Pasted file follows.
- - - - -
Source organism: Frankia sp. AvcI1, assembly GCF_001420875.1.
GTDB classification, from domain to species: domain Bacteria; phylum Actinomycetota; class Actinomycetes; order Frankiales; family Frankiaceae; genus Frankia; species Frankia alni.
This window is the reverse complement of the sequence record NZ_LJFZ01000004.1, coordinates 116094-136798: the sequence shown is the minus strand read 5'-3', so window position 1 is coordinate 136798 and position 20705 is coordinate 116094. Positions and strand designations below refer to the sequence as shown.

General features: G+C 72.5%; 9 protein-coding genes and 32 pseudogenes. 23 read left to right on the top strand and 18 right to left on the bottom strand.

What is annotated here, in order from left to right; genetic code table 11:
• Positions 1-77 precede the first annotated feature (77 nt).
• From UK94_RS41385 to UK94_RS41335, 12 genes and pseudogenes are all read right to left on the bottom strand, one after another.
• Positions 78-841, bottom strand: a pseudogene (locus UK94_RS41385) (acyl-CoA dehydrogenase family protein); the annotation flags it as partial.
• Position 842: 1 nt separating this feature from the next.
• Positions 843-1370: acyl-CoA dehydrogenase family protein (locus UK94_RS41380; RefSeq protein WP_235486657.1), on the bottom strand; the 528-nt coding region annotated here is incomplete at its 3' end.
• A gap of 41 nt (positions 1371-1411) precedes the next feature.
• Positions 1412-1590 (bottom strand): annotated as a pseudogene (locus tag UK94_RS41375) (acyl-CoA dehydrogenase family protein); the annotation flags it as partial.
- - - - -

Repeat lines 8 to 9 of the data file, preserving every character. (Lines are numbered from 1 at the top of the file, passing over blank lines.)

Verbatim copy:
• Positions 78-841, bottom strand: a pseudogene (locus UK94_RS41385) (acyl-CoA dehydrogenase family protein); the annotation flags it as partial.
• Position 842: 1 nt separating this feature from the next.